In the aftermath of the attacks of 11 September 2001, amid the grief and rage that followed the toppling of the World Trade Center, President George W Bush did not declare war on Islam. “These acts of violence against innocents,” he told Americans in the week after 3,000 people were killed by Muslim terrorists, “violate the fundamental tenets of the Islamic faith.” The war that Bush went on to declare soon thereafter was not against a religion, but against “terror” – and within that baggy term, he focused on al-Qaida, “a fringe movement”, in Bush’s words, “that perverts the peaceful teaching of Islam”.Sign up to the long read emailRead moreBush’s tact may have been caused by a short-term desire to rein in attacks on American Muslims (and others mistaken for them, such as Sikhs) in the wake of 9/11. But it also served the longer view of the president and his advisers, who believed that the Muslim world, much like everywhere else, was capable of being improved by exposure to democracy, free market capitalism and individual freedoms. In this regard, Bush’s views were in line with the then-influential “end of history” thesis proposed by the American political scientist Francis Fukuyama in 1989. With the end of the cold war, Fukuyama argued, it was only a matter of time before western liberal democracy was recognised everywhere as the best form of government. By the turn of the century, the belief that we were witnessing “the total exhaustion of viable systematic alternatives to western liberalism” was never more widely shared, and it lay behind one of Bush’s professed goals in invading Afghanistan and Iraq: to shepherd the Muslim world towards the universal ideology of liberalism.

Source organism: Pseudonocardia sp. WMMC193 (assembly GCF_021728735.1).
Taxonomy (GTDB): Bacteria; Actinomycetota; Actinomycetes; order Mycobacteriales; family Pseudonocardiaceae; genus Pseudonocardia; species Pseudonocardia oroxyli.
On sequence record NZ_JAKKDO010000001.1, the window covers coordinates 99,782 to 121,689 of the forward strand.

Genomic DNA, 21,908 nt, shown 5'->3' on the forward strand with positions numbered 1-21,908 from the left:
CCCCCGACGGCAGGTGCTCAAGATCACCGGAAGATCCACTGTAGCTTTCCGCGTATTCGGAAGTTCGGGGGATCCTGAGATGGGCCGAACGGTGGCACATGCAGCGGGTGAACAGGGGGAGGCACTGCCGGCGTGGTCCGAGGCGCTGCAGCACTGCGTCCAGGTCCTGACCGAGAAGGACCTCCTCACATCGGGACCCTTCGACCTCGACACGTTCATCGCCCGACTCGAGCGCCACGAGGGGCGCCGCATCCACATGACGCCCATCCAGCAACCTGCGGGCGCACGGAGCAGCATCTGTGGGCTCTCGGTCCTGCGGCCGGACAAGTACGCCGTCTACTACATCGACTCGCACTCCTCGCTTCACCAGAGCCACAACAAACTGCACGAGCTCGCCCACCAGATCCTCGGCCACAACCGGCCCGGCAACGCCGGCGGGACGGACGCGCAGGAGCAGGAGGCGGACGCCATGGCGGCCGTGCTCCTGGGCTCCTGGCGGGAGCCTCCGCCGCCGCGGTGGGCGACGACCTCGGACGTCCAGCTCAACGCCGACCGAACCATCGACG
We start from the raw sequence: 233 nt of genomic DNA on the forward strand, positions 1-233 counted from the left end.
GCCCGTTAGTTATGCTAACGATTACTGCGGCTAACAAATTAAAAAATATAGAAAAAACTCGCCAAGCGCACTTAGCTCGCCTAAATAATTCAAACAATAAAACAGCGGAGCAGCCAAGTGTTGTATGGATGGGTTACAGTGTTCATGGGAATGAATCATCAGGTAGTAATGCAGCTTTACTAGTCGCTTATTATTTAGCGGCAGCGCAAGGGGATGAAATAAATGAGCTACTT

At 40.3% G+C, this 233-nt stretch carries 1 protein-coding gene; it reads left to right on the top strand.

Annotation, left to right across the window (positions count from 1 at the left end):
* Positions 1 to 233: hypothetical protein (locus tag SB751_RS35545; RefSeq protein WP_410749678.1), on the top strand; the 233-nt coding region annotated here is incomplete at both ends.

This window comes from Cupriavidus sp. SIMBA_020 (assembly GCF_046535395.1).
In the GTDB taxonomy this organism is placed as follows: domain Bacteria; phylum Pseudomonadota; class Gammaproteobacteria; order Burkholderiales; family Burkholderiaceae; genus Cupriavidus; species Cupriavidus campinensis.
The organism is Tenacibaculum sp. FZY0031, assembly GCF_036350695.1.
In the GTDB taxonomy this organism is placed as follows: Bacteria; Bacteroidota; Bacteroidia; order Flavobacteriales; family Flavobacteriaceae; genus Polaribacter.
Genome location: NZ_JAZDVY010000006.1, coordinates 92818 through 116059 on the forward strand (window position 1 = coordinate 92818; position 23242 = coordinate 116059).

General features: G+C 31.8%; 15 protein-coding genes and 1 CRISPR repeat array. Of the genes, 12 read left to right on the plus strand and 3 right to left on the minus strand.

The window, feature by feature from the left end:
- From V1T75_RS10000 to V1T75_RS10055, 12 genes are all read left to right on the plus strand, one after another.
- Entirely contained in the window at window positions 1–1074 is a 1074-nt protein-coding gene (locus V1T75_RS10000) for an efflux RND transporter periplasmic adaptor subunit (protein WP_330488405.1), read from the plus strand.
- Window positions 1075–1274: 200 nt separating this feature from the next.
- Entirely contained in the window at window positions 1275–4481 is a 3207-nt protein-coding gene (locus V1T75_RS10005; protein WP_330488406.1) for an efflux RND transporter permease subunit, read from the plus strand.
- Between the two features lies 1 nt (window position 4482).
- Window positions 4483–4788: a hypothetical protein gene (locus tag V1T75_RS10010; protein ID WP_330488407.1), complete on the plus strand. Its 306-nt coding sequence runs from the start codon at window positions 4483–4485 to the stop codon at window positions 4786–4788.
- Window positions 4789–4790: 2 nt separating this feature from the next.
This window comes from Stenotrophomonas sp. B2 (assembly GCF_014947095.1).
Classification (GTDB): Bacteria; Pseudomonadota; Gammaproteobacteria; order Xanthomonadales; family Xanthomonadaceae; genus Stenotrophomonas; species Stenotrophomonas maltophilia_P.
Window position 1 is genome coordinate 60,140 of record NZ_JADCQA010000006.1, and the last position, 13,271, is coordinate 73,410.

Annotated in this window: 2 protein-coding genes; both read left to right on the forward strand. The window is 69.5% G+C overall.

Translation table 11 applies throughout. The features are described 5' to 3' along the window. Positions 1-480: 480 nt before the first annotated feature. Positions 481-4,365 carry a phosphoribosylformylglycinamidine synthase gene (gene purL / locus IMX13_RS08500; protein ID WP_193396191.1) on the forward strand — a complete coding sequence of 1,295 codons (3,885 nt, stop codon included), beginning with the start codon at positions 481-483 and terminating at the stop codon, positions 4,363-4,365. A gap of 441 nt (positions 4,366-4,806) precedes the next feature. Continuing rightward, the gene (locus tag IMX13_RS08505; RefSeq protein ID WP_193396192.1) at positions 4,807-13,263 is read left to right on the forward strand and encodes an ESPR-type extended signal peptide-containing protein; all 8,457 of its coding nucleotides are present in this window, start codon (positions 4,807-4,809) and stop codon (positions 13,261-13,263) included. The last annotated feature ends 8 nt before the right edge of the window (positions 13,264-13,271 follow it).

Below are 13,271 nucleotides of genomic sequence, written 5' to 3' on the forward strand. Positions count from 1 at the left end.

One recent afternoon I set out on my old Raleigh bike on a tour of post-Brexit Britain. Two years earlier I had travelled the country on my bike as I researched a book. Now, after the vote for Brexit, I began another journey, this time with an even stronger sense of political disorientation. I wanted to discover what had become of the euphoria and, indeed, anger so present after the referendum of 23 June. For two weeks I cycled through the ex-industrial towns and cities of the Midlands and the north of England, two of the regions I visited in 2014.My method then had been basic and, to some, ill-advised. Over the four months I cycled, I either wild-camped or stayed in the homes of people who had heard about my venture by word of mouth, or whom I’d met along the road, and I asked people, simply: “What is life like here?” I received a bewildering range of responses, from worries about wages or what world their children might inherit, to explanations about ecological and community projects built on a sense of renewal and hope. I encountered generosity and insight into different ways of life in Britain, and last summer published my findings as Island Story, a travelogue in the spirit of William Cobbett and Orwell.
Source: The working class revolts